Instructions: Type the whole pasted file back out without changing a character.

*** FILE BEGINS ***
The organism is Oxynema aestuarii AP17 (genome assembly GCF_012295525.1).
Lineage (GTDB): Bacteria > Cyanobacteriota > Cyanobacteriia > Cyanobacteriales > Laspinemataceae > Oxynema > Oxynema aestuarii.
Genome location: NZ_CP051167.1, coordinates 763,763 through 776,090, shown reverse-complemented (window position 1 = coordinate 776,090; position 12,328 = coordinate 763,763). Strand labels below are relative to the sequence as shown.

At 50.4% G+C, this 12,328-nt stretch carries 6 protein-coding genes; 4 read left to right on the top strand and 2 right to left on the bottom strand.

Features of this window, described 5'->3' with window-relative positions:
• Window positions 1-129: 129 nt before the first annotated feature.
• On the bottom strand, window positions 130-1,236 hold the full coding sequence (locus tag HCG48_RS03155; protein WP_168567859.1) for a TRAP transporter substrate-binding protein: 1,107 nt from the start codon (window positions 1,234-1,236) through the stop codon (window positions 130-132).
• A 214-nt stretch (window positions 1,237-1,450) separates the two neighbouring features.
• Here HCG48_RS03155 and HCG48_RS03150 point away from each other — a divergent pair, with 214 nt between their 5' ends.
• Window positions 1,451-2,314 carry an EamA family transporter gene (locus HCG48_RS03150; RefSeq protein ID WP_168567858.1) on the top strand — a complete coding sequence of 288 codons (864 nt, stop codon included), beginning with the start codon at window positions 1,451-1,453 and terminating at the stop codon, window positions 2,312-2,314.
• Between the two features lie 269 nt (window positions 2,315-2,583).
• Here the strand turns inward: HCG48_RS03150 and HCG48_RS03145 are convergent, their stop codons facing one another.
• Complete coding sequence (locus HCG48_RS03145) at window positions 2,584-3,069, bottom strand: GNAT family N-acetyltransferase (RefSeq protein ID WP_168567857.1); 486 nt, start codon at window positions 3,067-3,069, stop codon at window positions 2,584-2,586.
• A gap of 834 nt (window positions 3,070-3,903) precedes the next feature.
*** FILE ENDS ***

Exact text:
The organism is Oxynema aestuarii AP17 (genome assembly GCF_012295525.1).
Lineage (GTDB): Bacteria > Cyanobacteriota > Cyanobacteriia > Cyanobacteriales > Laspinemataceae > Oxynema > Oxynema aestuarii.
Genome location: NZ_CP051167.1, coordinates 763,763 through 776,090, shown reverse-complemented (window position 1 = coordinate 776,090; position 12,328 = coordinate 763,763). Strand labels below are relative to the sequence as shown.

At 50.4% G+C, this 12,328-nt stretch carries 6 protein-coding genes; 4 read left to right on the top strand and 2 right to left on the bottom strand.

Features of this window, described 5'->3' with window-relative positions:
• Window positions 1-129: 129 nt before the first annotated feature.
• On the bottom strand, window positions 130-1,236 hold the full coding sequence (locus tag HCG48_RS03155; protein WP_168567859.1) for a TRAP transporter substrate-binding protein: 1,107 nt from the start codon (window positions 1,234-1,236) through the stop codon (window positions 130-132).
• A 214-nt stretch (window positions 1,237-1,450) separates the two neighbouring features.
• Here HCG48_RS03155 and HCG48_RS03150 point away from each other — a divergent pair, with 214 nt between their 5' ends.
• Window positions 1,451-2,314 carry an EamA family transporter gene (locus HCG48_RS03150; RefSeq protein ID WP_168567858.1) on the top strand — a complete coding sequence of 288 codons (864 nt, stop codon included), beginning with the start codon at window positions 1,451-1,453 and terminating at the stop codon, window positions 2,312-2,314.
• Between the two features lie 269 nt (window positions 2,315-2,583).
• Here the strand turns inward: HCG48_RS03150 and HCG48_RS03145 are convergent, their stop codons facing one another.
• Complete coding sequence (locus HCG48_RS03145) at window positions 2,584-3,069, bottom strand: GNAT family N-acetyltransferase (RefSeq protein ID WP_168567857.1); 486 nt, start codon at window positions 3,067-3,069, stop codon at window positions 2,584-2,586.
• A gap of 834 nt (window positions 3,070-3,903) precedes the next feature.